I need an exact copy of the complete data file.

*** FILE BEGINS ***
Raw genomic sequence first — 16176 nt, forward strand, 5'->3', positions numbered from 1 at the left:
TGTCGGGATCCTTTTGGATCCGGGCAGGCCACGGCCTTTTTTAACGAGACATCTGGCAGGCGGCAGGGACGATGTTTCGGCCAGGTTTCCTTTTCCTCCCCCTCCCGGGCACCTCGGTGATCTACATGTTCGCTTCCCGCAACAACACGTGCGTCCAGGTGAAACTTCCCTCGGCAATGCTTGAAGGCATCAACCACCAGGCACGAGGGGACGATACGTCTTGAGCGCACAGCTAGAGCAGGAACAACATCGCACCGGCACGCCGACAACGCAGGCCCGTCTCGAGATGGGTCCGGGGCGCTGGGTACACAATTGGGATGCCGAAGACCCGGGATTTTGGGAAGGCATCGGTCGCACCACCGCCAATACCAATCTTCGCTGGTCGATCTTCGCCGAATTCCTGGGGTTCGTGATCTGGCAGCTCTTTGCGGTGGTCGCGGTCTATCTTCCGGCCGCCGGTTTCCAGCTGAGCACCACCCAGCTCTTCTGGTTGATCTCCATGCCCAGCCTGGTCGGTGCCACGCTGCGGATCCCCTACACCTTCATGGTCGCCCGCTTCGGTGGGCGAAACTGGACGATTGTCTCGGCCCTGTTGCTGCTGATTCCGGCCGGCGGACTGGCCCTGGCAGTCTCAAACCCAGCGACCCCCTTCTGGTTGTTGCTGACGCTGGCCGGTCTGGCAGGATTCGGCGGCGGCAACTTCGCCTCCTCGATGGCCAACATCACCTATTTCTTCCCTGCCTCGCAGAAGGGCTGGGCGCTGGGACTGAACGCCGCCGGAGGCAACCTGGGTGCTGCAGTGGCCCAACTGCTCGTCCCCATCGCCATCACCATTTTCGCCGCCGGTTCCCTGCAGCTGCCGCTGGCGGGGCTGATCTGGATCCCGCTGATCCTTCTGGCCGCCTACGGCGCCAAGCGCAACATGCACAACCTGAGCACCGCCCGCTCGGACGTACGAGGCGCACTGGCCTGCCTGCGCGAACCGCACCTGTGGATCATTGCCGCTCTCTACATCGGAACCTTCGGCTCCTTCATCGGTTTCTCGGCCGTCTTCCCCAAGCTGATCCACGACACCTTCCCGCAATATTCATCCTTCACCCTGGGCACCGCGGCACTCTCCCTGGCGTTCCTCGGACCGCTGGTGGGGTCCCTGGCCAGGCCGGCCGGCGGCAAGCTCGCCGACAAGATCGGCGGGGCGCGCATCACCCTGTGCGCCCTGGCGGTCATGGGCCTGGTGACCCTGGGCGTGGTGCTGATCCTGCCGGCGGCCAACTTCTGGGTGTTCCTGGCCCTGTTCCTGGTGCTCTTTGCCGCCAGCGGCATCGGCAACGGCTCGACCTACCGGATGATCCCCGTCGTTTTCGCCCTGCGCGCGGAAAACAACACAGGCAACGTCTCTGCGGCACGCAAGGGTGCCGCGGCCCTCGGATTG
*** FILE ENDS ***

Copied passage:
Raw genomic sequence first — 16176 nt, forward strand, 5'->3', positions numbered from 1 at the left:
TGTCGGGATCCTTTTGGATCCGGGCAGGCCACGGCCTTTTTTAACGAGACATCTGGCAGGCGGCAGGGACGATGTTTCGGCCAGGTTTCCTTTTCCTCCCCCTCCCGGGCACCTCGGTGATCTACATGTTCGCTTCCCGCAACAACACGTGCGTCCAGGTGAAACTTCCCTCGGCAATGCTTGAAGGCATCAACCACCAGGCACGAGGGGACGATACGTCTTGAGCGCACAGCTAGAGCAGGAACAACATCGCACCGGCACGCCGACAACGCAGGCCCGTCTCGAGATGGGTCCGGGGCGCTGGGTACACAATTGGGATGCCGAAGACCCGGGATTTTGGGAAGGCATCGGTCGCACCACCGCCAATACCAATCTTCGCTGGTCGATCTTCGCCGAATTCCTGGGGTTCGTGATCTGGCAGCTCTTTGCGGTGGTCGCGGTCTATCTTCCGGCCGCCGGTTTCCAGCTGAGCACCACCCAGCTCTTCTGGTTGATCTCCATGCCCAGCCTGGTCGGTGCCACGCTGCGGATCCCCTACACCTTCATGGTCGCCCGCTTCGGTGGGCGAAACTGGACGATTGTCTCGGCCCTGTTGCTGCTGATTCCGGCCGGCGGACTGGCCCTGGCAGTCTCAAACCCAGCGACCCCCTTCTGGTTGTTGCTGACGCTGGCCGGTCTGGCAGGATTCGGCGGCGGCAACTTCGCCTCCTCGATGGCCAACATCACCTATTTCTTCCCTGCCTCGCAGAAGGGCTGGGCGCTGGGACTGAACGCCGCCGGAGGCAACCTGGGTGCTGCAGTGGCCCAACTGCTCGTCCCCATCGCCATCACCATTTTCGCCGCCGGTTCCCTGCAGCTGCCGCTGGCGGGGCTGATCTGGATCCCGCTGATCCTTCTGGCCGCCTACGGCGCCAAGCGCAACATGCACAACCTGAGCACCGCCCGCTCGGACGTACGAGGCGCACTGGCCTGCCTGCGCGAACCGCACCTGTGGATCATTGCCGCTCTCTACATCGGAACCTTCGGCTCCTTCATCGGTTTCTCGGCCGTCTTCCCCAAGCTGATCCACGACACCTTCCCGCAATATTCATCCTTCACCCTGGGCACCGCGGCACTCTCCCTGGCGTTCCTCGGACCGCTGGTGGGGTCCCTGGCCAGGCCGGCCGGCGGCAAGCTCGCCGACAAGATCGGCGGGGCGCGCATCACCCTGTGCGCCCTGGCGGTCATGGGCCTGGTGACCCTGGGCGTGGTGCTGATCCTGCCGGCGGCCAACTTCTGGGTGTTCCTGGCCCTGTTCCTGGTGCTCTTTGCCGCCAGCGGCATCGGCAACGGCTCGACCTACCGGATGATCCCCGTCGTTTTCGCCCTGCGCGCGGAAAACAACACAGGCAACGTCTCTGCGGCACGCAAGGGTGCCGCGGCCCTCGGATTG